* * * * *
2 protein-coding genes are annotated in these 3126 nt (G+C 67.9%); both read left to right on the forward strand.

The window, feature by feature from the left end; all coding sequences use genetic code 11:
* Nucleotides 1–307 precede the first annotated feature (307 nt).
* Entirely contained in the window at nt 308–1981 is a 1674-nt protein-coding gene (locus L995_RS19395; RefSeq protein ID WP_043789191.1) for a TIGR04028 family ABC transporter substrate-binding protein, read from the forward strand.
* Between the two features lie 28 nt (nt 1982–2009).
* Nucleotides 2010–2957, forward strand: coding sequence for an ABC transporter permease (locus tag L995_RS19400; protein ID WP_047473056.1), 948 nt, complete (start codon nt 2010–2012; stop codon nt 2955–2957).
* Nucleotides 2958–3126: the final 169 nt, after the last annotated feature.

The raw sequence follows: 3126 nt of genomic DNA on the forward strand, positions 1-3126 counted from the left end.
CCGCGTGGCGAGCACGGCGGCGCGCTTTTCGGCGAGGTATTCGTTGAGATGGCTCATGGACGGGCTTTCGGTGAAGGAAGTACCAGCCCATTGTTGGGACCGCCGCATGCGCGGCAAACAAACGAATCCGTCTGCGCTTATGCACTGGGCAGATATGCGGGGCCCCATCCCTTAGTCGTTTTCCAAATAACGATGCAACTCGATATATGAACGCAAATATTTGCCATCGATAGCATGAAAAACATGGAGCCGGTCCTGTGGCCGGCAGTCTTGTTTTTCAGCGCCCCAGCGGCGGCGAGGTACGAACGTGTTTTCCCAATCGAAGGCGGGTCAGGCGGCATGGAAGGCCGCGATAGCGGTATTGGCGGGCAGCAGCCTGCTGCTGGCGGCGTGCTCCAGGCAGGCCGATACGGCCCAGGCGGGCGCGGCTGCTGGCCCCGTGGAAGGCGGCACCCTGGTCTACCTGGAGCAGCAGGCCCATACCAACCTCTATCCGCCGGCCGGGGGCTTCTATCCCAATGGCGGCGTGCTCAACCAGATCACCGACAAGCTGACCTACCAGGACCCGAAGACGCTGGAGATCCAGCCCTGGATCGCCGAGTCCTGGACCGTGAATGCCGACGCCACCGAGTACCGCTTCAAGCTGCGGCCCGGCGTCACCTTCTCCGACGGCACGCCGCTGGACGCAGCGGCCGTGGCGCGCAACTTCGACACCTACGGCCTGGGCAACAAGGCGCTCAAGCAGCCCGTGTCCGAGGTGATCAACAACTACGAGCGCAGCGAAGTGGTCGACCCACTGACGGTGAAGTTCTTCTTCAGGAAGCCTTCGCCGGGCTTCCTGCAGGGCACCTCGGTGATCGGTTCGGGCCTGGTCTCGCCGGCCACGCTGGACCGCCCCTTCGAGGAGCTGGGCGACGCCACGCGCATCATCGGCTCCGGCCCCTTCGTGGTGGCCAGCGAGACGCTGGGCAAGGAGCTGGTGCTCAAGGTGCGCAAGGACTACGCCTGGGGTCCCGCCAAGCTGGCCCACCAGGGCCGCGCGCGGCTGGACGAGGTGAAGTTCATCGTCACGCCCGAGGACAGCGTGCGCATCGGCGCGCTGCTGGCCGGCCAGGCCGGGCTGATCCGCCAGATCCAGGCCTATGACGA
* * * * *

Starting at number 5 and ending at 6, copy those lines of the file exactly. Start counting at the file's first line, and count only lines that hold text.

* Between the two features lie 28 nt (nt 1982–2009).
* Nucleotides 2010–2957, forward strand: coding sequence for an ABC transporter permease (locus tag L995_RS19400; protein ID WP_047473056.1), 948 nt, complete (start codon nt 2010–2012; stop codon nt 2955–2957).